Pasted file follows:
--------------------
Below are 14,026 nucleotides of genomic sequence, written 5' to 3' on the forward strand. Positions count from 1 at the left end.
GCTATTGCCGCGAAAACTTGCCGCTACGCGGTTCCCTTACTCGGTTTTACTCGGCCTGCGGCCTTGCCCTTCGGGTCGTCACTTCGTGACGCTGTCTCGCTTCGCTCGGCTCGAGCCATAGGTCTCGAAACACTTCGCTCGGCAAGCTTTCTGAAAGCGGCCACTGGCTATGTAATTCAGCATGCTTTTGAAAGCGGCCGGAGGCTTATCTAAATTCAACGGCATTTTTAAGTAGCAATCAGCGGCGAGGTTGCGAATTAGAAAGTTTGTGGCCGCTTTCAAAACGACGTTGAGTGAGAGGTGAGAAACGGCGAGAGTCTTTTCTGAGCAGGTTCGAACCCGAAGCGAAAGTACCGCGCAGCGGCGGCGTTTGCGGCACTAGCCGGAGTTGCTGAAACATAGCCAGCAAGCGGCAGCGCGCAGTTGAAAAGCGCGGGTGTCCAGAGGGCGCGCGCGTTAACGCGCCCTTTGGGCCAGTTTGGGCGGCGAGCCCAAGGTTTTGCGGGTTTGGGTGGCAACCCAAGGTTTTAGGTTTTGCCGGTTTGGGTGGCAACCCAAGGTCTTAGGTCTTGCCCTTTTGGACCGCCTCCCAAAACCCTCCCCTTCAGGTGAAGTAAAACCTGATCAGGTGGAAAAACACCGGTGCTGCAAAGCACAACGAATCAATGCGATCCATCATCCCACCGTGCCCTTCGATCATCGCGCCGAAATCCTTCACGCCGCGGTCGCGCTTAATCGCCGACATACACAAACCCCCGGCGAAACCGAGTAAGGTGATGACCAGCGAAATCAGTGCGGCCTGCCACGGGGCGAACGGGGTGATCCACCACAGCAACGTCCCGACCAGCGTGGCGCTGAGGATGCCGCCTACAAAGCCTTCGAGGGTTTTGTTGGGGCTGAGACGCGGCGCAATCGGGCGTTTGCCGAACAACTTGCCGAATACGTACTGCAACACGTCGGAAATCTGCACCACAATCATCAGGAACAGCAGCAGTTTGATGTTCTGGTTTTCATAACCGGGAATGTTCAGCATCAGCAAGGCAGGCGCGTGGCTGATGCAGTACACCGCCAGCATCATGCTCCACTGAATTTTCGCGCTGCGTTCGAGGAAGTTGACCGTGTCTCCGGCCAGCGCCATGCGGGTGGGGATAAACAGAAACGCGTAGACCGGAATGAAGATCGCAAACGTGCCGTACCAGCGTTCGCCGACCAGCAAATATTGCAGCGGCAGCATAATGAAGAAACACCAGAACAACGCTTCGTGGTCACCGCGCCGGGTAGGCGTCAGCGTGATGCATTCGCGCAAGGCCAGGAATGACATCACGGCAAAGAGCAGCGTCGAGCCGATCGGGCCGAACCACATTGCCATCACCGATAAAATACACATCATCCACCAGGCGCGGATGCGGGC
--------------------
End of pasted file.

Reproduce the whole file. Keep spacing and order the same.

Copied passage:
Below are 14,026 nucleotides of genomic sequence, written 5' to 3' on the forward strand. Positions count from 1 at the left end.
GCTATTGCCGCGAAAACTTGCCGCTACGCGGTTCCCTTACTCGGTTTTACTCGGCCTGCGGCCTTGCCCTTCGGGTCGTCACTTCGTGACGCTGTCTCGCTTCGCTCGGCTCGAGCCATAGGTCTCGAAACACTTCGCTCGGCAAGCTTTCTGAAAGCGGCCACTGGCTATGTAATTCAGCATGCTTTTGAAAGCGGCCGGAGGCTTATCTAAATTCAACGGCATTTTTAAGTAGCAATCAGCGGCGAGGTTGCGAATTAGAAAGTTTGTGGCCGCTTTCAAAACGACGTTGAGTGAGAGGTGAGAAACGGCGAGAGTCTTTTCTGAGCAGGTTCGAACCCGAAGCGAAAGTACCGCGCAGCGGCGGCGTTTGCGGCACTAGCCGGAGTTGCTGAAACATAGCCAGCAAGCGGCAGCGCGCAGTTGAAAAGCGCGGGTGTCCAGAGGGCGCGCGCGTTAACGCGCCCTTTGGGCCAGTTTGGGCGGCGAGCCCAAGGTTTTGCGGGTTTGGGTGGCAACCCAAGGTTTTAGGTTTTGCCGGTTTGGGTGGCAACCCAAGGTCTTAGGTCTTGCCCTTTTGGACCGCCTCCCAAAACCCTCCCCTTCAGGTGAAGTAAAACCTGATCAGGTGGAAAAACACCGGTGCTGCAAAGCACAACGAATCAATGCGATCCATCATCCCACCGTGCCCTTCGATCATCGCGCCGAAATCCTTCACGCCGCGGTCGCGCTTAATCGCCGACATACACAAACCCCCGGCGAAACCGAGTAAGGTGATGACCAGCGAAATCAGTGCGGCCTGCCACGGGGCGAACGGGGTGATCCACCACAGCAACGTCCCGACCAGCGTGGCGCTGAGGATGCCGCCTACAAAGCCTTCGAGGGTTTTGTTGGGGCTGAGACGCGGCGCAATCGGGCGTTTGCCGAACAACTTGCCGAATACGTACTGCAACACGTCGGAAATCTGCACCACAATCATCAGGAACAGCAGCAGTTTGATGTTCTGGTTTTCATAACCGGGAATGTTCAGCATCAGCAAGGCAGGCGCGTGGCTGATGCAGTACACCGCCAGCATCATGCTCCACTGAATTTTCGCGCTGCGTTCGAGGAAGTTGACCGTGTCTCCGGCCAGCGCCATGCGGGTGGGGATAAACAGAAACGCGTAGACCGGAATGAAGATCGCAAACGTGCCGTACCAGCGTTCGCCGACCAGCAAATATTGCAGCGGCAGCATAATGAAGAAACACCAGAACAACGCTTCGTGGTCACCGCGCCGGGTAGGCGTCAGCGTGATGCATTCGCGCAAGGCCAGGAATGACATCACGGCAAAGAGCAGCGTCGAGCCGATCGGGCCGAACCACATTGCCATCACCGATAAAATACACATCATCCACCAGGCGCGGATGCGGGC